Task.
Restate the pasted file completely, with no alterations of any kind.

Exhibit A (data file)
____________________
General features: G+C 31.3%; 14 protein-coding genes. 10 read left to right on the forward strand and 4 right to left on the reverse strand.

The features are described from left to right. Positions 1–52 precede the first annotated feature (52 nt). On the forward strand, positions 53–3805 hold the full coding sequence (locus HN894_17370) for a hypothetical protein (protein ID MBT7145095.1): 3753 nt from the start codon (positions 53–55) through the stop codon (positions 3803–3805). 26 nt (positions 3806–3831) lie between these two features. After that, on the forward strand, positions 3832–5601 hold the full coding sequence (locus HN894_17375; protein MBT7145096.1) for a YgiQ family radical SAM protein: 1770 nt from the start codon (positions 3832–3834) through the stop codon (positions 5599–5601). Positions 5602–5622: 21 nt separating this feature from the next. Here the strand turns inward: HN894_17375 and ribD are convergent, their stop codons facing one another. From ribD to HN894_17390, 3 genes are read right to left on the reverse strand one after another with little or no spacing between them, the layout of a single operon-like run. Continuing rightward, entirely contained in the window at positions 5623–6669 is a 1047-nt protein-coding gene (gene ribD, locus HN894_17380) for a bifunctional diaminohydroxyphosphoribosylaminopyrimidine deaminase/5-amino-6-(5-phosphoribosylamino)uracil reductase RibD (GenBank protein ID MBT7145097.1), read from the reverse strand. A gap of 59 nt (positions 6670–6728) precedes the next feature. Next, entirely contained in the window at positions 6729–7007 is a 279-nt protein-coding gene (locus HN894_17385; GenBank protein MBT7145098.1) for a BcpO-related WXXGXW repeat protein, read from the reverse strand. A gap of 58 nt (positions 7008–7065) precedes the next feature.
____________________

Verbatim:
General features: G+C 31.3%; 14 protein-coding genes. 10 read left to right on the forward strand and 4 right to left on the reverse strand.

The features are described from left to right. Positions 1–52 precede the first annotated feature (52 nt). On the forward strand, positions 53–3805 hold the full coding sequence (locus HN894_17370) for a hypothetical protein (protein ID MBT7145095.1): 3753 nt from the start codon (positions 53–55) through the stop codon (positions 3803–3805). 26 nt (positions 3806–3831) lie between these two features. After that, on the forward strand, positions 3832–5601 hold the full coding sequence (locus HN894_17375; protein MBT7145096.1) for a YgiQ family radical SAM protein: 1770 nt from the start codon (positions 3832–3834) through the stop codon (positions 5599–5601). Positions 5602–5622: 21 nt separating this feature from the next. Here the strand turns inward: HN894_17375 and ribD are convergent, their stop codons facing one another. From ribD to HN894_17390, 3 genes are read right to left on the reverse strand one after another with little or no spacing between them, the layout of a single operon-like run. Continuing rightward, entirely contained in the window at positions 5623–6669 is a 1047-nt protein-coding gene (gene ribD, locus HN894_17380) for a bifunctional diaminohydroxyphosphoribosylaminopyrimidine deaminase/5-amino-6-(5-phosphoribosylamino)uracil reductase RibD (GenBank protein ID MBT7145097.1), read from the reverse strand. A gap of 59 nt (positions 6670–6728) precedes the next feature. Next, entirely contained in the window at positions 6729–7007 is a 279-nt protein-coding gene (locus HN894_17385; GenBank protein MBT7145098.1) for a BcpO-related WXXGXW repeat protein, read from the reverse strand. A gap of 58 nt (positions 7008–7065) precedes the next feature.